Caring for preemies

Caring for preemies

Having a baby arrive early can be a difficult experience, not least so if the baby is unwell. Preterm babies are especially vulnerable to poor growth and high risk of developing various disorders since they are born with significantly insufficient nutrient stores.

When a baby is born too early, her major organs are not fully developed, which may possibly lead to various health problems. The condition becomes critical if the baby is born before the 32nd week of gestation. Since less time has been spent in utero (i.e. inside the uterus), the baby’s nutritional status has been invariably compromised.

Most often, preemies are born with depleted stores of key nutrients, such as proteins, zinc, iron, calcium, vitamin A, sugar, and have no subcutaneous fat.

A preterm baby grows faster in the weeks after birth and therefore needs higher amounts of energy and protein to meet her nutritional requirements.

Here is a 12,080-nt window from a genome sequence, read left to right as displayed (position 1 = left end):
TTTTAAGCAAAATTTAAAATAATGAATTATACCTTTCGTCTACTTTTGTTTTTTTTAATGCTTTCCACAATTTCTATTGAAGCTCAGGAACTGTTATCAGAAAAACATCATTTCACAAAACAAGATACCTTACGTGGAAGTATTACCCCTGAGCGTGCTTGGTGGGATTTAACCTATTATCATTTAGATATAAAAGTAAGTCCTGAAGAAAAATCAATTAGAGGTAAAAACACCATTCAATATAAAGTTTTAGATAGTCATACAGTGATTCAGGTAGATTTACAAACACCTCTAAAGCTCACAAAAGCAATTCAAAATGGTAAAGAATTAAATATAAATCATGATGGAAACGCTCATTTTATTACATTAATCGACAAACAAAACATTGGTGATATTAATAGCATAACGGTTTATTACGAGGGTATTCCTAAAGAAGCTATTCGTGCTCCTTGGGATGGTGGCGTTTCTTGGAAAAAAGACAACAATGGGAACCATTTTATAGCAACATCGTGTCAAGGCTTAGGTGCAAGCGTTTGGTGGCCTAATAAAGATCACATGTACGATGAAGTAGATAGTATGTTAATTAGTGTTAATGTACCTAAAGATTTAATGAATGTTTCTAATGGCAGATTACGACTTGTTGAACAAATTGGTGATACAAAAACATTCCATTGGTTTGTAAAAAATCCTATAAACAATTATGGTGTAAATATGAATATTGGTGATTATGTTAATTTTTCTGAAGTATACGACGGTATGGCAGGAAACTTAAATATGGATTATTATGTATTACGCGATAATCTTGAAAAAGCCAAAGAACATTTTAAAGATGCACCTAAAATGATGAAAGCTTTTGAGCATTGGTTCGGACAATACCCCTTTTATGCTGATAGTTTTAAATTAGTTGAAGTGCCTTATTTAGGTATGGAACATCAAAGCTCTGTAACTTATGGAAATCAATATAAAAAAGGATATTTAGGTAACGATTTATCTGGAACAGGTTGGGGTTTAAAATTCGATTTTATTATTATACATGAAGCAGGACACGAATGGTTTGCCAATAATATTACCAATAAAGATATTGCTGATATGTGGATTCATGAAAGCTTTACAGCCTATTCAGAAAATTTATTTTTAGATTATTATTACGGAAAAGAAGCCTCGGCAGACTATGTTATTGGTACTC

Babies born with extreme low weight are more likely to experience high rates of mortality and morbidity. Preterm babies are also at a risk of developing respiratory distress as their lungs are not fully formed. In-utero growth restriction is associated with impaired neurodevelopment as well as vascular disease, diabetes and obesity in later life. Such babies may continue to have short stature well into childhood and adolescence, and may have less than typical intellectual and developmental outcomes due —  in part — to nutritional deficiencies.

Nutritional requirements of preemies differ, depending on the degree of prematurity, size, weight, etc. Breast milk is the best choice for preterm infants as it bestows key nutrients which are essential for the growth of the baby.

But, most often, preterm infants are found with impaired ‘suck-swallow-breathe’ pattern and are not able to absorb sufficient milk to meet their nutritional requirements. In such cases, it becomes necessary to supplement breast milk with human milk fortifiers or preterm formula.

While exclusive breastfeeding is the gold standard for term babies, for preterm babies who cannot suck expressed breast, milk fortified with human milk fortifiers along with breastfeeding is a very good option. It is important to recognise that nutrient supplementation in addition to breastfeeding could help preterm babies.

However, any decision in this regard must be taken under proper medical guidance.